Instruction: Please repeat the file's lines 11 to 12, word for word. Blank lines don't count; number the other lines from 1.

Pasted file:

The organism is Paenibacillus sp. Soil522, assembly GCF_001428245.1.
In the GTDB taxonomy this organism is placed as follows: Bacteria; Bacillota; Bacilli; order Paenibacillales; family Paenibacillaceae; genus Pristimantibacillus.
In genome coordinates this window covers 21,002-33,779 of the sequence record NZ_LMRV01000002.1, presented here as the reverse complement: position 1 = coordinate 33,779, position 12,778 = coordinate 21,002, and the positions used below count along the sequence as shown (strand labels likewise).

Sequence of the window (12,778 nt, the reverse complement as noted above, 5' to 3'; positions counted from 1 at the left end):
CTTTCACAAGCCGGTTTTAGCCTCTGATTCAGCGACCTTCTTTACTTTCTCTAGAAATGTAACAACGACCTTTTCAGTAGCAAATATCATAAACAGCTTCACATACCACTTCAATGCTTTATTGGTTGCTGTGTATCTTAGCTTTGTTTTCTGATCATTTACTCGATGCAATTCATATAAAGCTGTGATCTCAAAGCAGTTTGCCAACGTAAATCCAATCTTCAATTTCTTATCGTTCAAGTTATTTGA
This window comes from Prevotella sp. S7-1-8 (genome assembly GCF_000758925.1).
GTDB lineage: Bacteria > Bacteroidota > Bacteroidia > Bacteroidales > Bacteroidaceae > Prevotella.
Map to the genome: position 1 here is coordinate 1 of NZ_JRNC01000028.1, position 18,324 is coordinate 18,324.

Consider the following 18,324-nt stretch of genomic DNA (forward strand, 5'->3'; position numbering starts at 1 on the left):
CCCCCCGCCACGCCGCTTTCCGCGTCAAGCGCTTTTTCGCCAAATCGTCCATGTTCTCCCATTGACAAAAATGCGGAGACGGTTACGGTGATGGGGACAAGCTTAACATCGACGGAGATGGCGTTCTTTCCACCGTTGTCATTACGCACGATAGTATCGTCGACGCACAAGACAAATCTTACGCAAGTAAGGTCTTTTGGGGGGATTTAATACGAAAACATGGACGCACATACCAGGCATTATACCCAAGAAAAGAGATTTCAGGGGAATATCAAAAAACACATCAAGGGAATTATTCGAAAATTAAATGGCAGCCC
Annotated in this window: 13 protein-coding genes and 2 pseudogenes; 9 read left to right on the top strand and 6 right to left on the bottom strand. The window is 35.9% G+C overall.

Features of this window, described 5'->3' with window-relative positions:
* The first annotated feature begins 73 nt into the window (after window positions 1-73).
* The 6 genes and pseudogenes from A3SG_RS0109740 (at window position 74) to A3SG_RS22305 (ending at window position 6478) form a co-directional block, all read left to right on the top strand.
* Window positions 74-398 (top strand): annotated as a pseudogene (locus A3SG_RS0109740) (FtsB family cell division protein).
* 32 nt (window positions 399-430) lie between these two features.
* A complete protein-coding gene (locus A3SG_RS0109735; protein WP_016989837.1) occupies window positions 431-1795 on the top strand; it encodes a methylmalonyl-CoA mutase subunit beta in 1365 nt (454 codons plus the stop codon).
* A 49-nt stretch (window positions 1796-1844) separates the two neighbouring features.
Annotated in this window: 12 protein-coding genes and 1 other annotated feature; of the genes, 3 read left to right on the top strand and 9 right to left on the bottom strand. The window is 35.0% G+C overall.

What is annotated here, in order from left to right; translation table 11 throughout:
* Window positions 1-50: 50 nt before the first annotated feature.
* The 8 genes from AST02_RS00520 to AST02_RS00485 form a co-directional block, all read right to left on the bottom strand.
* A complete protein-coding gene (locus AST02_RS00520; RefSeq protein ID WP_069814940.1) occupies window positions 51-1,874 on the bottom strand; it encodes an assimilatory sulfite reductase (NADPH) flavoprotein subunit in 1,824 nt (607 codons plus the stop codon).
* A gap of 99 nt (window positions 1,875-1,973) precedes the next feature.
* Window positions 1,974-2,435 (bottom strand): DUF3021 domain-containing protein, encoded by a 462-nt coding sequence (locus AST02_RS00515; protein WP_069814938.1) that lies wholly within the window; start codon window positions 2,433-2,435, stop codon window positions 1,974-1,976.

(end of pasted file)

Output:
Annotated in this window: 13 protein-coding genes and 2 pseudogenes; 9 read left to right on the top strand and 6 right to left on the bottom strand. The window is 35.9% G+C overall.

Features of this window, described 5'->3' with window-relative positions: